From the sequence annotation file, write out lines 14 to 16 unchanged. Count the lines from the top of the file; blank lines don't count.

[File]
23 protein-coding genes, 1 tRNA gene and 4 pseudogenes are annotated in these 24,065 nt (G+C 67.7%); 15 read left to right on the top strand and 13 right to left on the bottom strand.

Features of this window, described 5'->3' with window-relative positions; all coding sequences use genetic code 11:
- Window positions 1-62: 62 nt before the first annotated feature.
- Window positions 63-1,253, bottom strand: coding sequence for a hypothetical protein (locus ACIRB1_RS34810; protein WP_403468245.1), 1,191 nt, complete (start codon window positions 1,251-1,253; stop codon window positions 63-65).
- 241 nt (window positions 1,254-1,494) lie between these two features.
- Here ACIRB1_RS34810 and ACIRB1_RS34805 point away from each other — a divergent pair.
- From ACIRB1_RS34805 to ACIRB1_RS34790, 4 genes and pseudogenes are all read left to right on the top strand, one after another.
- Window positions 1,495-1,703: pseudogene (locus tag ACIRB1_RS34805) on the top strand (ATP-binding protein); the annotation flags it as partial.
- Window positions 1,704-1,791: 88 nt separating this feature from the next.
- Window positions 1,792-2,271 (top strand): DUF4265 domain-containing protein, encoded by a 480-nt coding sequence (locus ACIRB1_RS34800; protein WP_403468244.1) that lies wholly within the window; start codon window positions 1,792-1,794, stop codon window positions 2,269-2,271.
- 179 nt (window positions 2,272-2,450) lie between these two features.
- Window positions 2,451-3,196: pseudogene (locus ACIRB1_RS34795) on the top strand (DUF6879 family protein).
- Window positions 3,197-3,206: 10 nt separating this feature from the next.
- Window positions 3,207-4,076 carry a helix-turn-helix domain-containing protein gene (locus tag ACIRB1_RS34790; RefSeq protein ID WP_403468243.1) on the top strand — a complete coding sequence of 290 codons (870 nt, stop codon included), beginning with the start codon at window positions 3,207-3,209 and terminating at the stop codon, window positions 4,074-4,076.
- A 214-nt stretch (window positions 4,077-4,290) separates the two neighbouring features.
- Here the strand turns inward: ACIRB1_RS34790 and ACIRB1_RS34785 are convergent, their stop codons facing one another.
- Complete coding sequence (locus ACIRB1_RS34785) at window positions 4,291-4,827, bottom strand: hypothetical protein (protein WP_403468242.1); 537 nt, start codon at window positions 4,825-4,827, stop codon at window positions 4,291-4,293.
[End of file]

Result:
- Window positions 3,207-4,076 carry a helix-turn-helix domain-containing protein gene (locus tag ACIRB1_RS34790; RefSeq protein ID WP_403468243.1) on the top strand — a complete coding sequence of 290 codons (870 nt, stop codon included), beginning with the start codon at window positions 3,207-3,209 and terminating at the stop codon, window positions 4,074-4,076.
- A 214-nt stretch (window positions 4,077-4,290) separates the two neighbouring features.
- Here the strand turns inward: ACIRB1_RS34790 and ACIRB1_RS34785 are convergent, their stop codons facing one another.